By now, you should have received our 2017-2018 Music Season booklet. September marks the beginning of this new season, and I encourage you to look through the booklet and plan which events you would like to attend. Our first special event will be Evensong on October 8, featuring the Cathedral Choir, the choir of St. Stephen's in Brewton, and their organist/choirmaster, Jason Beasley. Evensong will be held regularly throughout the season, so please take advantage of this opportunity to worship in a distinctly musical and meaningful way.
When I think of September, my thoughts turn toward Rally Day and the beginning of rehearsals. Year by year, we go to work in the fields of liturgy and music to create beauty for services, special events, and other celebrations as the need arises. We are blessed by the gifts of our benefactors and the efforts of our choir members, instrumentalists, and administration to be able to look at each year as an exciting opportunity to reach higher in our goals for worship at the cathedral. In my years as a musician both within and outside of the church, I have learned something that I believe with more certainty the longer I live: there is always a way to delve deeper and more honestly into one's craft, art form, or passion.
As liturgical Christians, we observe the same feasts, holidays, and themes every year. Although we are on a three-year cycle of readings, the principal rhythms of our worship remain the same. However, each year the music ministry schedules new anthems and instrumental pieces, and quite a bit of new music is composed. I sometimes wonder why there is this drive to constantly look upon the same themes with new light, but then I remember that liturgy itself is an art; there is no way to ever "get to the bottom" of the mysteries we celebrate in prayer, word, and song each week-there are only infinite ways to gain a new perspective.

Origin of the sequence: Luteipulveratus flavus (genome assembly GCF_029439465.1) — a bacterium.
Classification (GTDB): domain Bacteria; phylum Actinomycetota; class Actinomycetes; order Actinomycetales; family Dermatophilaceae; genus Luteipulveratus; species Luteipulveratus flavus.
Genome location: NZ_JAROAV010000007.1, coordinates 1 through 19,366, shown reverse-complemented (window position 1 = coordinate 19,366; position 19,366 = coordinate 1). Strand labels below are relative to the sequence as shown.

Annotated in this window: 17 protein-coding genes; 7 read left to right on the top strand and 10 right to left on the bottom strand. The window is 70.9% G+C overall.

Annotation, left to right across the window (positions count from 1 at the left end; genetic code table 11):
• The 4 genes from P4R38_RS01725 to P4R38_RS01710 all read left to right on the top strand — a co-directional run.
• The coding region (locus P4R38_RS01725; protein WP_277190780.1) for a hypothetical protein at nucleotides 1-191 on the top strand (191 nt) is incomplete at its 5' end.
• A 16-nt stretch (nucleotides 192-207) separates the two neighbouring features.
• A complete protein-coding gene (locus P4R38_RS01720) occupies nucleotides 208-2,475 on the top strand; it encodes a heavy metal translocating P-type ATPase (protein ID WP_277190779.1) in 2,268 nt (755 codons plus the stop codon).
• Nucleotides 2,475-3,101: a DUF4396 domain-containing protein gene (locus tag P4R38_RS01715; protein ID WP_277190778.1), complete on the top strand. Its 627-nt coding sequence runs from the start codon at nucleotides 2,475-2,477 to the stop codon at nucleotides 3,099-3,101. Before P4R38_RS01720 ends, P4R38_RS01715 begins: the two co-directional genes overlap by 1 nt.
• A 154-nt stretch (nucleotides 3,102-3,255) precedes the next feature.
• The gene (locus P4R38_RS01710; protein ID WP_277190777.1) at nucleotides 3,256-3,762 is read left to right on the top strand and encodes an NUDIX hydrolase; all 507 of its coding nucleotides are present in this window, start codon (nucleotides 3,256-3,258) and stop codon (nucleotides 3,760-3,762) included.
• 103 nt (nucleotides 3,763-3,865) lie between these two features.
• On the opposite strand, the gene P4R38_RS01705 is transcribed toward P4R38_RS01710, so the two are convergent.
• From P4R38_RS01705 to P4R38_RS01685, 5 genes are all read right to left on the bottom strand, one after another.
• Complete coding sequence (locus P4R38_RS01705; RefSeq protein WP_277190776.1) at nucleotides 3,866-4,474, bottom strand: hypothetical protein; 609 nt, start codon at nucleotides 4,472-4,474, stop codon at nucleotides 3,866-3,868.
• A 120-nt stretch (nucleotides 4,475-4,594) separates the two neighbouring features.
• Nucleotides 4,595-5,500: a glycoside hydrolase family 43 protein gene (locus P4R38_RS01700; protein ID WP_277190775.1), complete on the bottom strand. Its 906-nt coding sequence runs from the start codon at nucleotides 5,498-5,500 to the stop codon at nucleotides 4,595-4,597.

For those of us who have been in a liturgical church for some time, the rhythm of the church year, the familiarity of the same readings, and the traditional songs for certain days have, in a very real way, shaped our framework of thought toward God and the world. For those of us who are new to this type of worship, we are able to take hold of the structured litany inherent in this brand of religion and begin to build upon its foundation. Our music, much like a homily, has the ability to both reinforce this traditional structure and give us a different way of seeing it.
This music season will bring many familiar events like All Saints' Sunday, Advent Lessons and Carols, and Christmas Eve, but your musicians have been hard at work to make these things come alive in new ways this year. As a musician, I can play a good piece of music (especially Bach) for years and think I know all there is to it, but one day I will hear something new and wonder why I am only just now hearing it! The music didn't change; I did. There is a famous quote by C. S. Lewis, "[Prayer] doesn't change God-it changes me." I wonder how we will be changed over the course of the 2017-2018 Season at Christ Church Cathedral. What familiar things will we experience as if it were the first time? You are invited to journey with us as we delve deeper and more honestly into the passion of our faith.